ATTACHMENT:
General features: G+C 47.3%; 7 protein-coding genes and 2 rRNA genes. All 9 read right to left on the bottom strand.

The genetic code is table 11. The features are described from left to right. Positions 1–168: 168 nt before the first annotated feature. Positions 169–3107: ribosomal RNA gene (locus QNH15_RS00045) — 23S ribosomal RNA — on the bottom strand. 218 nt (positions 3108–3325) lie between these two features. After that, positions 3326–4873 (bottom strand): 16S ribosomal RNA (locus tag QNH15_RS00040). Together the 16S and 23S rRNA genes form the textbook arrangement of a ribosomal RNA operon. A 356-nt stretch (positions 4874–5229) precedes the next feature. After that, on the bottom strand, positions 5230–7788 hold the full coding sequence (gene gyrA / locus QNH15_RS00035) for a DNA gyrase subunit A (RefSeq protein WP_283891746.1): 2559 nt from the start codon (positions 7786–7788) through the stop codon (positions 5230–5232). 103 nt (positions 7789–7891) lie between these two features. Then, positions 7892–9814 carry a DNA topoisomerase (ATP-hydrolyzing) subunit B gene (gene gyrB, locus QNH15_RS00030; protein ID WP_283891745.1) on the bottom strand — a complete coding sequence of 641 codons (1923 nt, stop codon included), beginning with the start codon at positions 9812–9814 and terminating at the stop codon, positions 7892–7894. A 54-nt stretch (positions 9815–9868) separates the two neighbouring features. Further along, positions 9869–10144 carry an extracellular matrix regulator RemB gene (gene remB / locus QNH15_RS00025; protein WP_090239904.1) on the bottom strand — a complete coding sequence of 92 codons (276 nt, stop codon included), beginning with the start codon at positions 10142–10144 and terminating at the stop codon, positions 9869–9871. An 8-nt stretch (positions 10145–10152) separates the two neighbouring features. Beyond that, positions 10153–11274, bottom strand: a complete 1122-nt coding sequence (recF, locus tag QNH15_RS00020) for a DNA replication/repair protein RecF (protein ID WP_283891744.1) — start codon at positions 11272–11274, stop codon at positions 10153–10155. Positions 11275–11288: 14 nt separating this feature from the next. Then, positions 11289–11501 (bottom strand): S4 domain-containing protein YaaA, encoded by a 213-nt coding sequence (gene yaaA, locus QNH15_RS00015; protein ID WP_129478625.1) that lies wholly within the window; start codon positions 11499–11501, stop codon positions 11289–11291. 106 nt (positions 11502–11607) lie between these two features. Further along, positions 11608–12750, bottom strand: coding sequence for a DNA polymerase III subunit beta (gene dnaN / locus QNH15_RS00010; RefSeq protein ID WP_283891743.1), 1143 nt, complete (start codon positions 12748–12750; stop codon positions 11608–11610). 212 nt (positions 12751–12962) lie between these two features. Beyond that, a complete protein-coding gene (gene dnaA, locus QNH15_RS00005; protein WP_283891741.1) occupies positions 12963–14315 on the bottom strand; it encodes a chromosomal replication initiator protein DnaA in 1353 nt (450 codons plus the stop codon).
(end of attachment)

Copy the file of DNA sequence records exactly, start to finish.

General features: G+C 47.3%; 7 protein-coding genes and 2 rRNA genes. All 9 read right to left on the bottom strand.

The genetic code is table 11. The features are described from left to right. Positions 1–168: 168 nt before the first annotated feature. Positions 169–3107: ribosomal RNA gene (locus QNH15_RS00045) — 23S ribosomal RNA — on the bottom strand. 218 nt (positions 3108–3325) lie between these two features. After that, positions 3326–4873 (bottom strand): 16S ribosomal RNA (locus tag QNH15_RS00040). Together the 16S and 23S rRNA genes form the textbook arrangement of a ribosomal RNA operon. A 356-nt stretch (positions 4874–5229) precedes the next feature. After that, on the bottom strand, positions 5230–7788 hold the full coding sequence (gene gyrA / locus QNH15_RS00035) for a DNA gyrase subunit A (RefSeq protein WP_283891746.1): 2559 nt from the start codon (positions 7786–7788) through the stop codon (positions 5230–5232). 103 nt (positions 7789–7891) lie between these two features. Then, positions 7892–9814 carry a DNA topoisomerase (ATP-hydrolyzing) subunit B gene (gene gyrB, locus QNH15_RS00030; protein ID WP_283891745.1) on the bottom strand — a complete coding sequence of 641 codons (1923 nt, stop codon included), beginning with the start codon at positions 9812–9814 and terminating at the stop codon, positions 7892–7894. A 54-nt stretch (positions 9815–9868) separates the two neighbouring features. Further along, positions 9869–10144 carry an extracellular matrix regulator RemB gene (gene remB / locus QNH15_RS00025; protein WP_090239904.1) on the bottom strand — a complete coding sequence of 92 codons (276 nt, stop codon included), beginning with the start codon at positions 10142–10144 and terminating at the stop codon, positions 9869–9871. An 8-nt stretch (positions 10145–10152) separates the two neighbouring features. Beyond that, positions 10153–11274, bottom strand: a complete 1122-nt coding sequence (recF, locus tag QNH15_RS00020) for a DNA replication/repair protein RecF (protein ID WP_283891744.1) — start codon at positions 11272–11274, stop codon at positions 10153–10155. Positions 11275–11288: 14 nt separating this feature from the next. Then, positions 11289–11501 (bottom strand): S4 domain-containing protein YaaA, encoded by a 213-nt coding sequence (gene yaaA, locus QNH15_RS00015; protein ID WP_129478625.1) that lies wholly within the window; start codon positions 11499–11501, stop codon positions 11289–11291. 106 nt (positions 11502–11607) lie between these two features. Further along, positions 11608–12750, bottom strand: coding sequence for a DNA polymerase III subunit beta (gene dnaN / locus QNH15_RS00010; RefSeq protein ID WP_283891743.1), 1143 nt, complete (start codon positions 12748–12750; stop codon positions 11608–11610). 212 nt (positions 12751–12962) lie between these two features. Beyond that, a complete protein-coding gene (gene dnaA, locus QNH15_RS00005; protein WP_283891741.1) occupies positions 12963–14315 on the bottom strand; it encodes a chromosomal replication initiator protein DnaA in 1353 nt (450 codons plus the stop codon).